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Birmingham Bar Association Bulletin Fall 2018

Travel Nathan C. Weinert Southeast Adventures: Pasaquan A couple of years ago, I saw a story on PBS about Pasaquan, the Georgia home and creation of visionary folk artist, Eddie Owens Martin. I was intrigued and searched for more information on the internet. Once I realized that it was relatively close to Birmingham, I knew I needed to go. Highway 280 (plus a few turns) will lead you to Pasaquan. An interstate-based route to Montgomery and then east would also work, but we opted for the more direct and scenic route. Any charm to be gleaned from that scenery wore off near Opelika, when I had to slam on the brakes due to a poorly-timed merger several yards in front of us. That jolt woke up both napping children, who decided they needed food immediately. By the time the backseat sobbing started, we had passed the better options of Lee County. At last we stopped at Smokems BBQ, a humble establishment attached to a gas station in Phoenix City whose BBQ smoker was making magic that day, before continuing on to Pasaquan. Upon arriving at the artist’s home, we were greeted by a tall wall featuring faces carved in concrete. After walking through a brightly decorated gate, we headed down a short Wizard of Ozlike path toward what was once a simple farmhouse. This formerly basic building has painted totems on both sides of the door and many, many mandalas. Martin’s folk art creations give it the appearance of a pre-Columbian gingerbread house. We stopped on the path to take the requisite family pictures, and then walked inside the house. We said hello to the caretaker, a man who lives on the premises and helped with the restoration project, and then put some cash in the plastic donation box. You are expected to take in all of the indoor and outdoor work on a self-guided basis, which is what we did for the next hour or so. Our daughter could have handled more, but the toddler’s interest in artwork is limited. As for that art, I lack the artistic knowledge and descriptive terms to provide the prose that Pasaquan deserves. The large multi-story pagoda structure with its accompanying ceremonial sandpit is incredible. There is some fantastic metal work. Everything is hyper-colorful. The artwork seems to be inspired by at least five different folk traditions, but at the same time seems completely original. Overall, there is a psychedelic vibe to Pasaquan. That said, the place is not merely the cover to The Zombie’s Odessey sic and Oracle come to life. It was well worth the drive. The artist, Eddie Owens Martin, born in 1908, was the son of Georgia sharecroppers. At age 14, he left Georgia 12 Birmingham Bar Association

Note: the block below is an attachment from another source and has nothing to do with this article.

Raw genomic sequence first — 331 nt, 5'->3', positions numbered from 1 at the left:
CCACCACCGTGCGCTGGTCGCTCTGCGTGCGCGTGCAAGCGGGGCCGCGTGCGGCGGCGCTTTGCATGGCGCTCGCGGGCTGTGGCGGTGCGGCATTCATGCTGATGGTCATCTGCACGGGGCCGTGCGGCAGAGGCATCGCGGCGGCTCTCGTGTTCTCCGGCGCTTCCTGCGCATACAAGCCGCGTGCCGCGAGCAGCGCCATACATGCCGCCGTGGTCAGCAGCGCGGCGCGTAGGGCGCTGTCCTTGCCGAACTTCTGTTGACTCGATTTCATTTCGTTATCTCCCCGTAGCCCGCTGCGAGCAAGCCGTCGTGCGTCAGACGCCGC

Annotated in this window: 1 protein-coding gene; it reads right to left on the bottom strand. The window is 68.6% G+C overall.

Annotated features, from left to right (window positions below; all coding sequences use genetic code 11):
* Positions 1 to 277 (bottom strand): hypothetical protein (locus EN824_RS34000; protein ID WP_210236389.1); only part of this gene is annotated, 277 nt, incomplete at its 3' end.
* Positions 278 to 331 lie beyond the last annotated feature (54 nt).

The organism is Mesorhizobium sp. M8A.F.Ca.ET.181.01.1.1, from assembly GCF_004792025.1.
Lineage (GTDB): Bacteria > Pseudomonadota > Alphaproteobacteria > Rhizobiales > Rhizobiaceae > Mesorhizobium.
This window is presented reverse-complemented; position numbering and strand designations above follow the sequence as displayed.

Birmingham Bar Association Bulletin Fall 2018
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